Sighting: Leopard left for dead by baboon troop
Location: Linyanti Concession
Date: October 2006
Observers: Thuto Moutloatse & Iris Pfeiffer
While on an afternoon game drive in the north eastern parts of the Linyanti Concession during a Migration Routes Exploration, guide Thuto Moutloatse spotted a female leopard moving through the dry mopane. As they watched her she proceeded to stalk and unsuccessfully chase a tree squirrel. She was lactating - indicating cubs left in a lair somewhere - and was clearly hungry (from the obviously gaunt appearance and her behaviour in opportunistically stalking small prey).
The leopard then spotted a troop of baboons foraging in a strung out line as they too moved through the mopane woodland. She managed to stalk within distance of the rearguard of the troop and then rushed at the young baboon brining up the rear which she killed. As Thuto moved the vehicle forward to re-establish a view, they discovered the entire baboon troop of around 30 animals had absolutely overwhelmed the leopard and were in the process of attempting to rescue the attacked member of the troop and kill the leopard which was invisible at the bottom of the pile. The noise was incredible and the chaos and aggression of the attack bewildering. The young baboon lay lifeless to one side and as the vehicle rounded the corner part of the baboon troop backed off a little, leaving a clearly injured leopard lying still in the grass.
Over the next two and a half hours the baboon troop surrounded the leopard and continued to harass it, the charge being lead by the large males and several smaller pretenders to the throne. Amazingly, the leopard lay prone almost shamming death although visibly still alive. Having lost the momentum of the initial attack first one baboon would rush in and scuff the prone predator and then another would take the advantage of attacking from the other side.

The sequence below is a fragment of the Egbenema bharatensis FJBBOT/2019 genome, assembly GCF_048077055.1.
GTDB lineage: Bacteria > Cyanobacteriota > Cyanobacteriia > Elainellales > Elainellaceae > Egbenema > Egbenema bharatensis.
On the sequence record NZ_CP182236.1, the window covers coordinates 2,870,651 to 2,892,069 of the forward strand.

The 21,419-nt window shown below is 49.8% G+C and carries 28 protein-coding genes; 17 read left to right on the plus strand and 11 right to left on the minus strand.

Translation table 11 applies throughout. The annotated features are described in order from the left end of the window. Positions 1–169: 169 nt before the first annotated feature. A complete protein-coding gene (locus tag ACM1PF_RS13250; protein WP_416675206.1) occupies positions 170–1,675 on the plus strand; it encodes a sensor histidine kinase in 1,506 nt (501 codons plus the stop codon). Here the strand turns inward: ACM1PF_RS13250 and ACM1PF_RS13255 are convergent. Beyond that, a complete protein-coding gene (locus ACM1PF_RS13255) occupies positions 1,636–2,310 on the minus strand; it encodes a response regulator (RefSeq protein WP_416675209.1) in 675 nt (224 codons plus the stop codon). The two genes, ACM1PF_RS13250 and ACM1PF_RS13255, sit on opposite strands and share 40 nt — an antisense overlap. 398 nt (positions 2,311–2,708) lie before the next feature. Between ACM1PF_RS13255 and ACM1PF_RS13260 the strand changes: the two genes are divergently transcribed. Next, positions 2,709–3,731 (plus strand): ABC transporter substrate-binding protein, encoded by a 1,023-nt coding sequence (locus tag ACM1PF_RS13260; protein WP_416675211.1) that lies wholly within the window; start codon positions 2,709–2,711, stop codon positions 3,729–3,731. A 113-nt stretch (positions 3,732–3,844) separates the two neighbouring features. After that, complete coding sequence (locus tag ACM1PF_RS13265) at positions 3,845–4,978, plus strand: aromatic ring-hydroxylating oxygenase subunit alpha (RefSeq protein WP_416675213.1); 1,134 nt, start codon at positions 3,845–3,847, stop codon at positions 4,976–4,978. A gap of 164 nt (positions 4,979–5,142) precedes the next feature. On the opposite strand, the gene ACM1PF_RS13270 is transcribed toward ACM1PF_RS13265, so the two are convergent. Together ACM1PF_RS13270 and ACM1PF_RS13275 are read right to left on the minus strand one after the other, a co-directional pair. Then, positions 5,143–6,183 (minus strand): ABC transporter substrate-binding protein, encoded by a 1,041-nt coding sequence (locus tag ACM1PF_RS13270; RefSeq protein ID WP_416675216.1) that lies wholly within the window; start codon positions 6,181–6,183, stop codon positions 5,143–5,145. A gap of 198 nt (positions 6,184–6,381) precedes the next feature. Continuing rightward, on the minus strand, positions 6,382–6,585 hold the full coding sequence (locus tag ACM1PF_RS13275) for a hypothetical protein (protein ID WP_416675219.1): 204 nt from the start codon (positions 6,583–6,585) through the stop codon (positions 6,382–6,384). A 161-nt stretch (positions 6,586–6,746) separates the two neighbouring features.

Eventually the bulk of the troop moved off leaving just one large male and a smaller subordinate female. Although it appeared as if the leopard was by this stage mortally wounded, and this was certainly the perception by those watching spellbound from the vehicle, the larger baboon was cautious in his approach of the leopard while the female simply watched from a safe distance. Curiosity or thoughts of revenge got the better of the larger baboon however and he eventually did approach what he thought was a dying leopard. Before he could scuff her again however, the leopard sprung onto its hind legs and attacked the baboon, forcing both the male and female to flee. Having achieved this, the leopard then picked up the carcass of the baboon killed before the skirmish erupted, shook it and walked off carrying the carcass in its jaws as if nothing untoward had happened at all. As Thuto commented: "The most incredible thing about his sighting for me was to see the leopard play dead for about 2 ½ hours as the baboons harassed her - she knew that if she retaliated the whole troop would kill her."
While the adrenalin, action and excitement made this a spectacular sighting, it is also of interest since baboons do not feature high on the list of leopard prey. In areas where medium- and small-sized ungulates are common, these are the preferred prey and baboons make up only a very low percentage of kills. Even in areas where this ungulate prey class is at a low density, baboons do not make up an important portion of leopard prey and alternative species such as dassies are taken instead. The reasons for this of course are the social structure of baboon troops and the powerful and aggressive nature of the male baboons in the troop. Most attacks on baboons by leopard take place in low light conditions when the leopard can take refuge from the response of the troop. Attacks in daylight end in mobbing behaviour of the kind witnessed here, or even leopard fatalities at the hands of baboons that have been recorded all over Africa.
On this occasion, this specific female took a huge risk that had it turned out differently could easily have left her unable to fend for her cubs.